However, the Bills’ inability to score points consistently – they averaged just 19.6 points per game – caught up to them in the playoffs against the Houston Texans. To address that problem, they went out and drafted running back Zack Moss – a solid back who runs with power – and traded for wide receiver Stefon Diggs from Minnesota, who is an exceptional route runner, excels in making contested catches and operates well out of bunch and stack formations. Those acquisitions initially resulted in the Bills scoring 30 points or more in three straight contests in 2020, the first time they had done that since 2011, and 27 points or more in four consecutive games – the first time they accomplished that feat since 2004.

But Weeks Five and Six were perhaps Buffalo’s worst outings of 2020. Allen made some poor choices in the passing game – most of his struggles seemed to come when defenses would rotate their zone coverages and change the depth of their safeties at the snap, muddying what Allen was seeing from the pocket. He also stayed on his first read for too long sometimes and would sometimes run if his first receiver in the progression wasn’t open.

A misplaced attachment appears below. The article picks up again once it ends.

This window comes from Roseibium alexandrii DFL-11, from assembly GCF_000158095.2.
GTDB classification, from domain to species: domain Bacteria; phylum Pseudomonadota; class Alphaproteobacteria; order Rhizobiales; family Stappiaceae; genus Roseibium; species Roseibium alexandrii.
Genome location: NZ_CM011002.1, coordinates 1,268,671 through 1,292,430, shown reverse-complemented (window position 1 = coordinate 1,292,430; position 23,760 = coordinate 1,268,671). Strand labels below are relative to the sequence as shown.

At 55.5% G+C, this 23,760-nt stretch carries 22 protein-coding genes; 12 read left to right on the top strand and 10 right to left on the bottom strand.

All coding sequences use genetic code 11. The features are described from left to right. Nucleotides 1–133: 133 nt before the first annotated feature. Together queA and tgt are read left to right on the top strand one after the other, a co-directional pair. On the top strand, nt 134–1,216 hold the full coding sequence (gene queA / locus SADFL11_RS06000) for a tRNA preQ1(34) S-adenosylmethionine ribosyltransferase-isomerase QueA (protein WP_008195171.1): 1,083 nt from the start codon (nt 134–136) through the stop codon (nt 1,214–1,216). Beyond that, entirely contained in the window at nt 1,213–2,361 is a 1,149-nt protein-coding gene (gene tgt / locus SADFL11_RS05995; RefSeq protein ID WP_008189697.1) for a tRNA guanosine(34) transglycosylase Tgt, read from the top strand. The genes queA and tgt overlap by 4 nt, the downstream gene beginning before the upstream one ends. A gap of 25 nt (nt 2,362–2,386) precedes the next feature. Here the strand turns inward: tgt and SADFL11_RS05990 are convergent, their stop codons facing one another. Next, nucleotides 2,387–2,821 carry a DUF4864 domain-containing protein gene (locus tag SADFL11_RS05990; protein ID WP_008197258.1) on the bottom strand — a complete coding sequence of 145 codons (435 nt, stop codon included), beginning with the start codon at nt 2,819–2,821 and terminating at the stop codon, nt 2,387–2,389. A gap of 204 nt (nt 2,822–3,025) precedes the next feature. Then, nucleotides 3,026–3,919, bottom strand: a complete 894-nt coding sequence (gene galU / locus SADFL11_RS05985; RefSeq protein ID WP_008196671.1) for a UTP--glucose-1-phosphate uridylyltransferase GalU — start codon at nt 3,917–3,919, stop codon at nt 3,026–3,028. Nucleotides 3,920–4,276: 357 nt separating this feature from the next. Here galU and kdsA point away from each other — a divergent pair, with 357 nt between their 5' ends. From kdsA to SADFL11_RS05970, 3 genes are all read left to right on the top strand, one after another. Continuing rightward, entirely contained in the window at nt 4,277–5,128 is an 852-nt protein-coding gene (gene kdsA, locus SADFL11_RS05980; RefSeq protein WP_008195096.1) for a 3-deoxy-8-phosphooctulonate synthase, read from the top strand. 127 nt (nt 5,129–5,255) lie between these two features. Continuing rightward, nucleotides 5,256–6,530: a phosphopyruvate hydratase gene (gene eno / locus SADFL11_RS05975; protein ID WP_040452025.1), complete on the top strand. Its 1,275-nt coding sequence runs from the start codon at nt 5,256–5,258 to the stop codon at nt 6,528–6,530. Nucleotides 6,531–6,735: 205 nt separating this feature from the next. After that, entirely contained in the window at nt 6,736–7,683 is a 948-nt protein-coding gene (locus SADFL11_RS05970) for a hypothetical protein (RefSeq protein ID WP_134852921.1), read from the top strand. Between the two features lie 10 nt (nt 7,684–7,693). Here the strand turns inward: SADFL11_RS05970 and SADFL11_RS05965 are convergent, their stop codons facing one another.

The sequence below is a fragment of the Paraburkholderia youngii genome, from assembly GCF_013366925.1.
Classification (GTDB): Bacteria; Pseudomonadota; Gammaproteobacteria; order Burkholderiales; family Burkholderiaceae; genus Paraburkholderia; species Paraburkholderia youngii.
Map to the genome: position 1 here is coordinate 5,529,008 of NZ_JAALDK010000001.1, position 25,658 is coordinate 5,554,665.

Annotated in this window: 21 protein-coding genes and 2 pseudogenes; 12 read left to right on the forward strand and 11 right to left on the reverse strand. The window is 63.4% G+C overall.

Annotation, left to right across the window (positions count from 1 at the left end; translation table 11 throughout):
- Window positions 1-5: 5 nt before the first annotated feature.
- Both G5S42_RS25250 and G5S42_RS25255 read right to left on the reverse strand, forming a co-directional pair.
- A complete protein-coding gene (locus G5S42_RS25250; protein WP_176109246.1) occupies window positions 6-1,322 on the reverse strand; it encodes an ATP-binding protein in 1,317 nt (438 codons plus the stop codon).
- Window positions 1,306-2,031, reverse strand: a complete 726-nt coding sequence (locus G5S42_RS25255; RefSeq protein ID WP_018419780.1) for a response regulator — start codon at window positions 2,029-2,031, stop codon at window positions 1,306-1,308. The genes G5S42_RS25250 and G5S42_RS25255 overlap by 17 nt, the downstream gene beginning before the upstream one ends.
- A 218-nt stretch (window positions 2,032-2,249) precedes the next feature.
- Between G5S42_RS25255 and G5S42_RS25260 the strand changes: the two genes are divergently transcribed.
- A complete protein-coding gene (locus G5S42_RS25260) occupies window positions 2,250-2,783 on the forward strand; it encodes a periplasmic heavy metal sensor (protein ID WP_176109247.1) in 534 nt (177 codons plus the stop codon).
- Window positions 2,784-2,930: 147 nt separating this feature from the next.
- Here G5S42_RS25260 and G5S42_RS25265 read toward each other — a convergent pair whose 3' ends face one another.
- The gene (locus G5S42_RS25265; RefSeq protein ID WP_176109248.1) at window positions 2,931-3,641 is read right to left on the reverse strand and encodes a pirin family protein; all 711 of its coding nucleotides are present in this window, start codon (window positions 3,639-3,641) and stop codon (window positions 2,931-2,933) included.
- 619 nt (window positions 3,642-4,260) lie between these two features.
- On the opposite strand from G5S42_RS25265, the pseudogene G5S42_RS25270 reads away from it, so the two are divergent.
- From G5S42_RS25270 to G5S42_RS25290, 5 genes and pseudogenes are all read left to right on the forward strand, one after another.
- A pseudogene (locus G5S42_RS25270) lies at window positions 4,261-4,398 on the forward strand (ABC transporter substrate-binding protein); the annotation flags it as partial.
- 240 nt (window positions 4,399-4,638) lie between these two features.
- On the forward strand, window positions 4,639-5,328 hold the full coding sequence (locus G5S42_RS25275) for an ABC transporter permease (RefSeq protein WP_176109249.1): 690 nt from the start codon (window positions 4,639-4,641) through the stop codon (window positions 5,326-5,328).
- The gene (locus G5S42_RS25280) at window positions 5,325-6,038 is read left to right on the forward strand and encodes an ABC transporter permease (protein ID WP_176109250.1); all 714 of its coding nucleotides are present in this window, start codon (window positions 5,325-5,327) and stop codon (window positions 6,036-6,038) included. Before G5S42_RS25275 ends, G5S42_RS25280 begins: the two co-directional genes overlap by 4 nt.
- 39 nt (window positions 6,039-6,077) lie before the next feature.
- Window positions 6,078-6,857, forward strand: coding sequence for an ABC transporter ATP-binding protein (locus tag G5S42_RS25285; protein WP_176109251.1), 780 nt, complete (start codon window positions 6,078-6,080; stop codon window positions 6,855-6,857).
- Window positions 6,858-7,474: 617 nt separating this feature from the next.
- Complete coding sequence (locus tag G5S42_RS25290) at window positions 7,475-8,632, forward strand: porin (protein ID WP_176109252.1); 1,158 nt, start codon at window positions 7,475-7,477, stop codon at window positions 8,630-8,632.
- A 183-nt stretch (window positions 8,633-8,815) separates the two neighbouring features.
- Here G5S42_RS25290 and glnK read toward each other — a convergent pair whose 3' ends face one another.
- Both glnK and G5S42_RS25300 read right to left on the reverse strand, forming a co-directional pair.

There was also some upheaval on the Bills’ offensive line. With Cody Ford and Brian Winters having replaced now ex-Bill Quinton Spain and the previously-injured Jon Feliciano, Buffalo struggled to create any sort of push along the line of scrimmage – culminating into one of the NFL’s least effective rushing attacks. That all changed last week when Allen threw for 415 yards and three touchdowns last week and ran for another, joining Drew Bledsoe as the only Bills quarterbacks to have two 400-yard games in one season. The 44 points Buffalo racked up last week were also the most the team has scored in one game under McDermott’s leadership, and the team also attempted 33 passes on their first 36 offensive plays.